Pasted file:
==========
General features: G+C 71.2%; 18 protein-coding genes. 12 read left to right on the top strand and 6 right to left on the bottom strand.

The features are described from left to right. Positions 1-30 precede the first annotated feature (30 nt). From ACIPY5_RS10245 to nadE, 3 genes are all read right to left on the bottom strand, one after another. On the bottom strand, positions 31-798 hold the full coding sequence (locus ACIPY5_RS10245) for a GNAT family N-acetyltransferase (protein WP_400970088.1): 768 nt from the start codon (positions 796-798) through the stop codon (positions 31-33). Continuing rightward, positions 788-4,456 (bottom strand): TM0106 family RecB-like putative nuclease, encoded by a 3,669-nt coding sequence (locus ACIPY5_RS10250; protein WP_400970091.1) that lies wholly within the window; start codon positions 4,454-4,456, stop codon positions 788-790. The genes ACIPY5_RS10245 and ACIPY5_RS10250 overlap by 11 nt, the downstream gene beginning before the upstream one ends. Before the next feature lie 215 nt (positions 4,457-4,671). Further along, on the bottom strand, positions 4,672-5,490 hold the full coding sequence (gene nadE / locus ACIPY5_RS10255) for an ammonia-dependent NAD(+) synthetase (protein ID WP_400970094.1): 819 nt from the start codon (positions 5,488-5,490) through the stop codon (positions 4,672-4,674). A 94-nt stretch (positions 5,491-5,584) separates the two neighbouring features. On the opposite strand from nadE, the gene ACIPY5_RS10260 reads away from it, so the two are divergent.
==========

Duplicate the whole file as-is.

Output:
General features: G+C 71.2%; 18 protein-coding genes. 12 read left to right on the top strand and 6 right to left on the bottom strand.

The features are described from left to right. Positions 1-30 precede the first annotated feature (30 nt). From ACIPY5_RS10245 to nadE, 3 genes are all read right to left on the bottom strand, one after another. On the bottom strand, positions 31-798 hold the full coding sequence (locus ACIPY5_RS10245) for a GNAT family N-acetyltransferase (protein WP_400970088.1): 768 nt from the start codon (positions 796-798) through the stop codon (positions 31-33). Continuing rightward, positions 788-4,456 (bottom strand): TM0106 family RecB-like putative nuclease, encoded by a 3,669-nt coding sequence (locus ACIPY5_RS10250; protein WP_400970091.1) that lies wholly within the window; start codon positions 4,454-4,456, stop codon positions 788-790. The genes ACIPY5_RS10245 and ACIPY5_RS10250 overlap by 11 nt, the downstream gene beginning before the upstream one ends. Before the next feature lie 215 nt (positions 4,457-4,671). Further along, on the bottom strand, positions 4,672-5,490 hold the full coding sequence (gene nadE / locus ACIPY5_RS10255) for an ammonia-dependent NAD(+) synthetase (protein ID WP_400970094.1): 819 nt from the start codon (positions 5,488-5,490) through the stop codon (positions 4,672-4,674). A 94-nt stretch (positions 5,491-5,584) separates the two neighbouring features. On the opposite strand from nadE, the gene ACIPY5_RS10260 reads away from it, so the two are divergent.